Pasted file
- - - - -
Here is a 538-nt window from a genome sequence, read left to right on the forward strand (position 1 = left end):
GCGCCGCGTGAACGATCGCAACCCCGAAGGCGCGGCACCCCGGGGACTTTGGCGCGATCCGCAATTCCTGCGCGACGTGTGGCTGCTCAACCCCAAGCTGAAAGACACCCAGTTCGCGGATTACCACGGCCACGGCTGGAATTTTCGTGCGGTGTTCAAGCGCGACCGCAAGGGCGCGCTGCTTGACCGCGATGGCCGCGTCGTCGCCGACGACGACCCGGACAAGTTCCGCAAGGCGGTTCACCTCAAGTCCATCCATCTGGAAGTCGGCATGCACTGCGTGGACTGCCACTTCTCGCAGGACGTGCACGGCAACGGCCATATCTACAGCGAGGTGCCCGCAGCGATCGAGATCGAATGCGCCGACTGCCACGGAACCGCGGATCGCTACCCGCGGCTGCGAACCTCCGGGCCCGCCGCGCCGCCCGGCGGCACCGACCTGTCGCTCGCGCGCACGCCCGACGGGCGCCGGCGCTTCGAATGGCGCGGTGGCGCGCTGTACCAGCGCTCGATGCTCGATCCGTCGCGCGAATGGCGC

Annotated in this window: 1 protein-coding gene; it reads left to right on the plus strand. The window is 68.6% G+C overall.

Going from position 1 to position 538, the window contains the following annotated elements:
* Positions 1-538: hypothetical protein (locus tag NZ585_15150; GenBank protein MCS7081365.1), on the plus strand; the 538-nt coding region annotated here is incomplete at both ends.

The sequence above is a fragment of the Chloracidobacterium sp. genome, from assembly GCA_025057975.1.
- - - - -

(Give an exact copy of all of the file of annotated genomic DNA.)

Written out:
Here is a 538-nt window from a genome sequence, read left to right on the forward strand (position 1 = left end):
GCGCCGCGTGAACGATCGCAACCCCGAAGGCGCGGCACCCCGGGGACTTTGGCGCGATCCGCAATTCCTGCGCGACGTGTGGCTGCTCAACCCCAAGCTGAAAGACACCCAGTTCGCGGATTACCACGGCCACGGCTGGAATTTTCGTGCGGTGTTCAAGCGCGACCGCAAGGGCGCGCTGCTTGACCGCGATGGCCGCGTCGTCGCCGACGACGACCCGGACAAGTTCCGCAAGGCGGTTCACCTCAAGTCCATCCATCTGGAAGTCGGCATGCACTGCGTGGACTGCCACTTCTCGCAGGACGTGCACGGCAACGGCCATATCTACAGCGAGGTGCCCGCAGCGATCGAGATCGAATGCGCCGACTGCCACGGAACCGCGGATCGCTACCCGCGGCTGCGAACCTCCGGGCCCGCCGCGCCGCCCGGCGGCACCGACCTGTCGCTCGCGCGCACGCCCGACGGGCGCCGGCGCTTCGAATGGCGCGGTGGCGCGCTGTACCAGCGCTCGATGCTCGATCCGTCGCGCGAATGGCGC

Annotated in this window: 1 protein-coding gene; it reads left to right on the plus strand. The window is 68.6% G+C overall.

Going from position 1 to position 538, the window contains the following annotated elements:
* Positions 1-538: hypothetical protein (locus tag NZ585_15150; GenBank protein MCS7081365.1), on the plus strand; the 538-nt coding region annotated here is incomplete at both ends.

The sequence above is a fragment of the Chloracidobacterium sp. genome, from assembly GCA_025057975.1.